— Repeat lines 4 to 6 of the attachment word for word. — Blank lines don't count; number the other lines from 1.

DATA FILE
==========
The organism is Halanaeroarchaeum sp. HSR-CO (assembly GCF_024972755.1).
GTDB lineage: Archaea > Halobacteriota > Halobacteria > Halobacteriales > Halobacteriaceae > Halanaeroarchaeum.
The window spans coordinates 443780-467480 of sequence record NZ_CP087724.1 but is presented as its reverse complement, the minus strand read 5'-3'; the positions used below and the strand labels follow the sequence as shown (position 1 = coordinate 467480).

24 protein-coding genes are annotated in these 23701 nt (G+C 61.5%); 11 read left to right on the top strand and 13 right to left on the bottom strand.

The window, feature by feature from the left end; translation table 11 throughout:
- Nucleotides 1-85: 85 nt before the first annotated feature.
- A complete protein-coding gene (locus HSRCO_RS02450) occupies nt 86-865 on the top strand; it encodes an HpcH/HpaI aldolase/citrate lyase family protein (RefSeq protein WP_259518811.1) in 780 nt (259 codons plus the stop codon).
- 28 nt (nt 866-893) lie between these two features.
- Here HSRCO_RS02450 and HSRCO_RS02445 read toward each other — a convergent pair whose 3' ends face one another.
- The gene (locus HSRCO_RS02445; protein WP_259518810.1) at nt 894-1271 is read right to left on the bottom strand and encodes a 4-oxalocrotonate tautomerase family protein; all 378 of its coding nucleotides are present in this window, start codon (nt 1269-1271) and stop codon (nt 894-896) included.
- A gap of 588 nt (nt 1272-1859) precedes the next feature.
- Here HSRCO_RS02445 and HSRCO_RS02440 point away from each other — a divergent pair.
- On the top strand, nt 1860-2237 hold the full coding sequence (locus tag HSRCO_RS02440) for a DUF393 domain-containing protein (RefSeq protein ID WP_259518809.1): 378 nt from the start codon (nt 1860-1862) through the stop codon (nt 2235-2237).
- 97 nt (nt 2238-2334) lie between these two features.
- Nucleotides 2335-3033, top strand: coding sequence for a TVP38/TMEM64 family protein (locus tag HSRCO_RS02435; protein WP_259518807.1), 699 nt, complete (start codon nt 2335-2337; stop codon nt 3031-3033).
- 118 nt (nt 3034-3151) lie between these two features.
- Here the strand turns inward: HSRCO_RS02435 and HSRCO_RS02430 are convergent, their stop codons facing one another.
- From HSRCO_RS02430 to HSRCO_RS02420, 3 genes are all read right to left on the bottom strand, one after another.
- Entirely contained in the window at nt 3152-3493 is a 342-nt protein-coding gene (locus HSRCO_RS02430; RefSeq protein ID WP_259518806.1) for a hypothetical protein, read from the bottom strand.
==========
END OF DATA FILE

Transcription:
24 protein-coding genes are annotated in these 23701 nt (G+C 61.5%); 11 read left to right on the top strand and 13 right to left on the bottom strand.

The window, feature by feature from the left end; translation table 11 throughout:
- Nucleotides 1-85: 85 nt before the first annotated feature.